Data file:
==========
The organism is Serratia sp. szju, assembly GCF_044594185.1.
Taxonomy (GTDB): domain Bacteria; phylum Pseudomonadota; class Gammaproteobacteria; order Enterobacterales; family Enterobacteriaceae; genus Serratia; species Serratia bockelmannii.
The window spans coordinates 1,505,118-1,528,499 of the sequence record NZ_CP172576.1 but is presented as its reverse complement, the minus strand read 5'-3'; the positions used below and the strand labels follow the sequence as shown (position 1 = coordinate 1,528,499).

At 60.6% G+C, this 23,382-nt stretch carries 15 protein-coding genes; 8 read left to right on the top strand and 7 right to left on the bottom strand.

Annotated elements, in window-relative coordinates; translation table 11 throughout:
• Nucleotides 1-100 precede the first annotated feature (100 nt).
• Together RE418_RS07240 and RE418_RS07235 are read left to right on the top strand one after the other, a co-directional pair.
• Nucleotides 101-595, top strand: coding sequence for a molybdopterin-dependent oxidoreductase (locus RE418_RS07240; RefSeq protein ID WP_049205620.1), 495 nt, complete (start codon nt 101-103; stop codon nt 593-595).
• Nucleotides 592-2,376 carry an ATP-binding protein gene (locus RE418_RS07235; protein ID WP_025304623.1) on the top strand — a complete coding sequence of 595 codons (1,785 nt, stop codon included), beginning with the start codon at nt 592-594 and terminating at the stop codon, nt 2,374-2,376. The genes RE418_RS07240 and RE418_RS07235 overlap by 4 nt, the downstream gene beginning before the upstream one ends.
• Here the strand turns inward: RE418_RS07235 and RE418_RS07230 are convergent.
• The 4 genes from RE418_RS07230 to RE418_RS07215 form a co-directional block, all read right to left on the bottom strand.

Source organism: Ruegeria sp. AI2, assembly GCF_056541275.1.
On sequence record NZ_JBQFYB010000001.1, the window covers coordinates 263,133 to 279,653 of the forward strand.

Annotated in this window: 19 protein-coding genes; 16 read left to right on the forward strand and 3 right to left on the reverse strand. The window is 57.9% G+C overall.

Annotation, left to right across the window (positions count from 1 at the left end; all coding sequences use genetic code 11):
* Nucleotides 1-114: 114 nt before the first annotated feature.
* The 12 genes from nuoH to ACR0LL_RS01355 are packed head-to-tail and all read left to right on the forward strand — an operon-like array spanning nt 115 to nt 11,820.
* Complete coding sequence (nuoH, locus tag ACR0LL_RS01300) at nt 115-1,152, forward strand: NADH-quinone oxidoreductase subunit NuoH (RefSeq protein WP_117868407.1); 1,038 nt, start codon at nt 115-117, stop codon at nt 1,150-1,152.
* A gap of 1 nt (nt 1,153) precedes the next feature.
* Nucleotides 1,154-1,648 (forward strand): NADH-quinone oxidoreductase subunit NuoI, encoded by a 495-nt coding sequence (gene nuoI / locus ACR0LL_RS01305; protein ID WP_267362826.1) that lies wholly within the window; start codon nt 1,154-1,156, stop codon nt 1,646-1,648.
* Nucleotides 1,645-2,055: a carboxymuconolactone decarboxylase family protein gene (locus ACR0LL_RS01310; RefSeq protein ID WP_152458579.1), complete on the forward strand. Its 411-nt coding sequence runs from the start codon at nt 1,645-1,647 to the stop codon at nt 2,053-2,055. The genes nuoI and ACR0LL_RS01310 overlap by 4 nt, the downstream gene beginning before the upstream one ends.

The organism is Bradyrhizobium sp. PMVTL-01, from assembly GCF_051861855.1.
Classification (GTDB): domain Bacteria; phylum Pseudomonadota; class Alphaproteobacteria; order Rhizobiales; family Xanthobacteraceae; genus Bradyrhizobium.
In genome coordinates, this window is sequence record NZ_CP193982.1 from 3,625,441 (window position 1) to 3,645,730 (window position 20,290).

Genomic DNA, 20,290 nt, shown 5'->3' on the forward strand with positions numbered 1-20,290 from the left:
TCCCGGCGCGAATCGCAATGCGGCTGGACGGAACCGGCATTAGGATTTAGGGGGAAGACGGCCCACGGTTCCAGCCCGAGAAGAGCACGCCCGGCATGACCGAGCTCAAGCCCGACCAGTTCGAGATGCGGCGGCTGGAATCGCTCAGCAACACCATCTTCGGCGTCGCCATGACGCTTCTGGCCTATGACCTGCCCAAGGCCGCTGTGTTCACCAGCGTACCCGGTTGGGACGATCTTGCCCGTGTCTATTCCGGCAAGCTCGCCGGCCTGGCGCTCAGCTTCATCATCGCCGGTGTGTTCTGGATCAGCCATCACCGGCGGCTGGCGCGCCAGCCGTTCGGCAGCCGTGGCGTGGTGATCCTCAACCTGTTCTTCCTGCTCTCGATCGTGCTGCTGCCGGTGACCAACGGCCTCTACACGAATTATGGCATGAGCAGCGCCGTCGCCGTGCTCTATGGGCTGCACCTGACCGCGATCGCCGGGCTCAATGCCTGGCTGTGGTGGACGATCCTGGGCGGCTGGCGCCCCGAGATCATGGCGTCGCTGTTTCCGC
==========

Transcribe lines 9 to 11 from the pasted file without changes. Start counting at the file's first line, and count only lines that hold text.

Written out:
• Nucleotides 592-2,376 carry an ATP-binding protein gene (locus RE418_RS07235; protein ID WP_025304623.1) on the top strand — a complete coding sequence of 595 codons (1,785 nt, stop codon included), beginning with the start codon at nt 592-594 and terminating at the stop codon, nt 2,374-2,376. The genes RE418_RS07240 and RE418_RS07235 overlap by 4 nt, the downstream gene beginning before the upstream one ends.
• Here the strand turns inward: RE418_RS07235 and RE418_RS07230 are convergent.
• The 4 genes from RE418_RS07230 to RE418_RS07215 form a co-directional block, all read right to left on the bottom strand.